That’s a good thing in many ways, but also hard to do much about, because it is the current situation that is making me feel low and lethargic and not inclined to diet or exercise in the first place.

And yes, the previous paragraph is merely a pathetic excuse. I know it. As with the writing, the healthy lifestyle could happen if I wanted it enough. Maybe I just don’t…


What was that I was saying about distractions being a good thing and wishing for some more? Well, I did specify that I did not want the sort of distractions that have me reaching for a bottle of wine at the end of the day. And the major distraction that we are all experiencing right now – the Covid 19 virus – is definitely one that requires wine and crisps and maybe even some ice cream. If I watch carefully, I can almost see my already enormous tummy expanding like a lump of bread dough in a proving oven. It really is quite worrying. Just how big can it get? Will it pop?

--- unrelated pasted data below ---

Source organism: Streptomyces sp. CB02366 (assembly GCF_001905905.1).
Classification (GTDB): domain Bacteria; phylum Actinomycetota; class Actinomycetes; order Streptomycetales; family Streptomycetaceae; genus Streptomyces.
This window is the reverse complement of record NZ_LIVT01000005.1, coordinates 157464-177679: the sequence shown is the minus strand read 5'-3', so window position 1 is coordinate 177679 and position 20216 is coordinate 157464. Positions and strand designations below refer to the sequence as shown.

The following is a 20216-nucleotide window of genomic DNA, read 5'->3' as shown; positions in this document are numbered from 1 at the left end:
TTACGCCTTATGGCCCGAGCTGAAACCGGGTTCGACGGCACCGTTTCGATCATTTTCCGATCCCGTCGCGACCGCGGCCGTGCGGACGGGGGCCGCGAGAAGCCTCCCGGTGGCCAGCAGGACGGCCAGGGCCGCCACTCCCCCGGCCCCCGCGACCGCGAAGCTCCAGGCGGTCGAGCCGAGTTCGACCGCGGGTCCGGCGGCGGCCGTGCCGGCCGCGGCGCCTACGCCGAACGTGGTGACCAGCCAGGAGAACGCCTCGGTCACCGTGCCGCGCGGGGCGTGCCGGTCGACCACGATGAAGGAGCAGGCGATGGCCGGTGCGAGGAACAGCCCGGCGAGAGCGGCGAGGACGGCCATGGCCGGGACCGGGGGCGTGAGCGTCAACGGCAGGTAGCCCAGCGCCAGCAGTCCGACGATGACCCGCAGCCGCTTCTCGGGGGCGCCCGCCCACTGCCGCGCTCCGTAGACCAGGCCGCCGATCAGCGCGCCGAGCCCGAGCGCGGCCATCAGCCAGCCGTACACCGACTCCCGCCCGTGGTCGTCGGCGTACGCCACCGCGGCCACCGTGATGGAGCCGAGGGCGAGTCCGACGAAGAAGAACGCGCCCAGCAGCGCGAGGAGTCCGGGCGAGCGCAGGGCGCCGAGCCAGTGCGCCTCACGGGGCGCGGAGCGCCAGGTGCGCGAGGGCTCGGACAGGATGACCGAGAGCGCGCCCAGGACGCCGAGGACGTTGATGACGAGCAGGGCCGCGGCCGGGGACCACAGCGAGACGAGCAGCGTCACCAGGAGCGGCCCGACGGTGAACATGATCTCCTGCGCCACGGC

Joking aside, I actually feel ashamed of whining about how social distancing is making me fat. When so many in the world are struggling to eat at all, how dare I complain that I have too much? I am damned lucky to have the wherewithal to get fat.

But acknowledging my privilege does not make me any happier about my super-size. I still want to be leaner and healthier. So much so, that lately I have been tempted by the adverts for a “new” wonder diet that pop up on my screen every 10 minutes or so.

I took a solemn vow a few years back, that I would never again pay money in order to lose weight. To me there is, as I have already mentioned, something almost obscene about rich fat folks using their money to eat less, instead of using that money to help people who haven’t enough to eat to stay alive, much less get fat.

In addition, I am firmly convinced that while any diet will work in the short term, ultimately a diet is something you are “on” and when you go “off” it again, you get fat again. From personal experience, and from a number of accounts I have read, one not only gets as fat as one was before, but usually, a bit fatter. That’s why serial yo-yo dieters end up bloody enormous. I know. I am one.